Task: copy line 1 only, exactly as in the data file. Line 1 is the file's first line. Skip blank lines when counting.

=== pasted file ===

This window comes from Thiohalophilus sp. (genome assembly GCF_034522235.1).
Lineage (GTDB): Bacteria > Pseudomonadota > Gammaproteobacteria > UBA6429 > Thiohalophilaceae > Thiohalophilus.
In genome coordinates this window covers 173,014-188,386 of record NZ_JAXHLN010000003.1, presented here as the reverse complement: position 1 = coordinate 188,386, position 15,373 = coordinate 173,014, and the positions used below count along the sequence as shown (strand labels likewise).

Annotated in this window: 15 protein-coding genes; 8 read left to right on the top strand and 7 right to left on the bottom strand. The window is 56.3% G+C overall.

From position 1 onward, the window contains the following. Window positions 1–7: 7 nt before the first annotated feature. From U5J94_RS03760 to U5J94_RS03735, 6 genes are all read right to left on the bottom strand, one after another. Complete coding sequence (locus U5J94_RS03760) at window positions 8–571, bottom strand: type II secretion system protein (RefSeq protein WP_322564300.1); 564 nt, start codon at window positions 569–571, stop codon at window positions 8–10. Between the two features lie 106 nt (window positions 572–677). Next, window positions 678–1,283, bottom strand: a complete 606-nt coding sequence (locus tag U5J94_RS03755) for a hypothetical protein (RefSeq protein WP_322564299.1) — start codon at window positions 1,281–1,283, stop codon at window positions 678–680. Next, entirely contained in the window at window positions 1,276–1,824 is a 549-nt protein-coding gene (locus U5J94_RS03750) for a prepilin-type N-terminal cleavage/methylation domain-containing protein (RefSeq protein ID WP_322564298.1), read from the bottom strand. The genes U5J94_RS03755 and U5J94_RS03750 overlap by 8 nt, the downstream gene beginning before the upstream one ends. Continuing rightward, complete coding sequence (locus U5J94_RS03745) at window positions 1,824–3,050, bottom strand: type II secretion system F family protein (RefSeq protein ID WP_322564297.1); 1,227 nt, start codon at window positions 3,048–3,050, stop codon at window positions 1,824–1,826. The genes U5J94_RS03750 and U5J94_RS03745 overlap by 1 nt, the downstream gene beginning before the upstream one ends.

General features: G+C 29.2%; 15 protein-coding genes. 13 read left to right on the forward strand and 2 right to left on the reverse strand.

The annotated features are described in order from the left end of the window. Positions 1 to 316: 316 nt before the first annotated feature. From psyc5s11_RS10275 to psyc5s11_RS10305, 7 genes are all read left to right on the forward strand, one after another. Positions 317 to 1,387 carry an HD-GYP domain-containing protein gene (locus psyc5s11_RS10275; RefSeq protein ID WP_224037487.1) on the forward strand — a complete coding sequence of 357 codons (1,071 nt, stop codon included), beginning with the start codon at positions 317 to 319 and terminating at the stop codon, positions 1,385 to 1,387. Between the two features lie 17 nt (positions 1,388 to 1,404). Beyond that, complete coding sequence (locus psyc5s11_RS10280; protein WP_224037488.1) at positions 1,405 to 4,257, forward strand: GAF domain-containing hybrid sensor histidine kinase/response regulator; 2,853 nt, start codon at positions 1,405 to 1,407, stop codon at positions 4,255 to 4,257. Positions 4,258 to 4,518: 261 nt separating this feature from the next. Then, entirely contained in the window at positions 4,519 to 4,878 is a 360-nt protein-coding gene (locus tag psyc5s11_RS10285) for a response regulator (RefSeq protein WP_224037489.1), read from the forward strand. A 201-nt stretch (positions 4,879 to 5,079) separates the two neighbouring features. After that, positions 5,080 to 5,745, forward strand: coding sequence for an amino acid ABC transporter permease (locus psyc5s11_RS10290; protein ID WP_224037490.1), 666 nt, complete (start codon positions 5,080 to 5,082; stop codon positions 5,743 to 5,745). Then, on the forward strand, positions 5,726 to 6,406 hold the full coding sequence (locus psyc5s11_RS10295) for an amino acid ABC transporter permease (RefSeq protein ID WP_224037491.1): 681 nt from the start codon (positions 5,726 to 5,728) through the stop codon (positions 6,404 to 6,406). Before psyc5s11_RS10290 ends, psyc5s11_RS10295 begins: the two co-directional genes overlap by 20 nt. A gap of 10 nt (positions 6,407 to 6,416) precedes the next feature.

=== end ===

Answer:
This window comes from Thiohalophilus sp. (genome assembly GCF_034522235.1).